If you can imagine a sphere containing all the knowledge we have about the universe, and a sphere outside it containing all the possible knowledge we'd need to have for 'perfect knowledge' of the universe, I'd say the distance between these to concepts is more vast than the size of the universe to our own planet, well, I can't say that for sure, but I imagine there's quite a large gap there. In any case, I don't think that gap will be closed anytime soon either. Who knows what sort of discoveries await us, but I can bet they will be things we once considered impossible.


ChaoticJargon t1_j0gh62u wrote

From my perspective, the amount of technology we'd need to make that kind of space flight viable is staggering, and simply not something we'll have in our lifetime.

We'd need a warp drive that can nullify space-time so that we can travel to any other point in the universe instantly, we'd need a light-speed drive so that we could use the warp drive, because the warp drive will likely be extremely dangerous to use near any celestial object. We'd need a way of discerning how to exit the warp drive safely away from dangerous celestial objects. We'd need a light-field generator outside the ship to push away debris while using the light-speed drive. We'd need way better materials science than we have today. The ship's life support would need to be completely self-sustaining. We'd need an anti-gravity drive to traverse planets.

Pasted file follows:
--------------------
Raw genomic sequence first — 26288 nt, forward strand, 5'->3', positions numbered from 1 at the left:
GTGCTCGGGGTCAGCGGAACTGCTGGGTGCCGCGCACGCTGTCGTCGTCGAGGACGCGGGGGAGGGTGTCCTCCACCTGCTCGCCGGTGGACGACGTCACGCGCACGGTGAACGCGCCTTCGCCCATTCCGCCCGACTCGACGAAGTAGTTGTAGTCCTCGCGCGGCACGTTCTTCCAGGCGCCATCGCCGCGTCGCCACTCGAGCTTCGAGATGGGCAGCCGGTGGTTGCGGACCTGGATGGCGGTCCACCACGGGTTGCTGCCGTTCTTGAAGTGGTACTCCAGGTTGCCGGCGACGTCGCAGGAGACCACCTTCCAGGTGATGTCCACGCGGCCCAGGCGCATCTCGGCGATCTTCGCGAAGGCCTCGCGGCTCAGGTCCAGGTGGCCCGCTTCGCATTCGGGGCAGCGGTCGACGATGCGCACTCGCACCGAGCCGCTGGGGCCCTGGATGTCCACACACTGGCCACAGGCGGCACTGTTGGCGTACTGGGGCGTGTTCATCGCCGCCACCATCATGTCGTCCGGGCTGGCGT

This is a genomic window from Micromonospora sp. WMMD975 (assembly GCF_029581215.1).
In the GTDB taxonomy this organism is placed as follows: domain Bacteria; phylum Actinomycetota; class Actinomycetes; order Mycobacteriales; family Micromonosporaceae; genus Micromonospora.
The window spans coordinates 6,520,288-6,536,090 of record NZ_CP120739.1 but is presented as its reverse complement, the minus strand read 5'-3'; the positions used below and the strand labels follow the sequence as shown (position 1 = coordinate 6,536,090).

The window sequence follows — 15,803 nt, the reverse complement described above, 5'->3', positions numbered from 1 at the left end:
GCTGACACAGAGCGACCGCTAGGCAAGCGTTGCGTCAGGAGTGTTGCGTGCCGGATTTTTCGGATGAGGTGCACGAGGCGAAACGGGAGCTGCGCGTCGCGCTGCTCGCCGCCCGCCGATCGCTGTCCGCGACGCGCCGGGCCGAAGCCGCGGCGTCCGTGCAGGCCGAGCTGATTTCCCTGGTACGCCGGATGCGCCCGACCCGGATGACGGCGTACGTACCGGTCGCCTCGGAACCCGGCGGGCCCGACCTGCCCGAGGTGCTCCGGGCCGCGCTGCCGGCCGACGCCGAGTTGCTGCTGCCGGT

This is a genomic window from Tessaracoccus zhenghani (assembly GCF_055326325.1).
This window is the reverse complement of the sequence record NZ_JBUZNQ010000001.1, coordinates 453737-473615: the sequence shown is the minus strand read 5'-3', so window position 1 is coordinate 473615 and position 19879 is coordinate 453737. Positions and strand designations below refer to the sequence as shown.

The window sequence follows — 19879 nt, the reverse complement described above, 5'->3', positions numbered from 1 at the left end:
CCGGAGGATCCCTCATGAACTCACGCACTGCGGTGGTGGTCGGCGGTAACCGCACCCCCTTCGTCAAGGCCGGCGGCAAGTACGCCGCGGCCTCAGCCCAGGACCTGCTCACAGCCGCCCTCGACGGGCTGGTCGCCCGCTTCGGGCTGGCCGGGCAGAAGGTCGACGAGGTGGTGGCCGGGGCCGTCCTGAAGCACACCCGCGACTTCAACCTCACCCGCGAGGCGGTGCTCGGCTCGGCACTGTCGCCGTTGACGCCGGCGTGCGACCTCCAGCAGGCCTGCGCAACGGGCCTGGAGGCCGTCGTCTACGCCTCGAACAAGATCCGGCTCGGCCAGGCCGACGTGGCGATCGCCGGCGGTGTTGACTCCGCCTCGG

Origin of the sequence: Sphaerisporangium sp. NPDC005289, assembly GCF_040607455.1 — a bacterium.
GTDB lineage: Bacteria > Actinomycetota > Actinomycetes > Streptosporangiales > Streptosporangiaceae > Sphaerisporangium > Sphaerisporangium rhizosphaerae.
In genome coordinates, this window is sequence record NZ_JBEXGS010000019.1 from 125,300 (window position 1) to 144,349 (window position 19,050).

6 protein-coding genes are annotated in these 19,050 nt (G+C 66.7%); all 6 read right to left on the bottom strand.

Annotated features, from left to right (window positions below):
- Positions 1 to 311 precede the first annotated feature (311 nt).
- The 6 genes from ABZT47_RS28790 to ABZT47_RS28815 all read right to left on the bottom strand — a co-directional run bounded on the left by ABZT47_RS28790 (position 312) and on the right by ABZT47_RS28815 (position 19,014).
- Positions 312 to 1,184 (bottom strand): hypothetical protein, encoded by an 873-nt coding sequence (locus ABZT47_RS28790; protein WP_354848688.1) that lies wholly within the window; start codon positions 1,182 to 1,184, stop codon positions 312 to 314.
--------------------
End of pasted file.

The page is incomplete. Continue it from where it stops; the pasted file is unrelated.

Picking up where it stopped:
That's not to mention all the other considerations we'd need to make everything work together. I don't believe its impossible, I just don't believe we'll get to that level of technology within our lifetime.

I'm an optimist about these kind of things though, I think we as a species will solve these problems, if we try.


ChaoticJargon t1_isauq2q wrote

If everything extends from Will, in Schopenhauer's view, then 'denial of the will' is itself a willful act. Which is fine, I mean, matter acts upon matter in the same way. I think a better term of description though is not the act of denial of will, but instead, the refinement and harmonization of Will. It would seem that what Will ought to strive for is a discernment that depends on the level of consciousness that's been achieved. In other words, we are at a level where we ought to strive towards reducing suffering, as we humans define it. We ought to refine our own desires so that they are more harmonious with each other.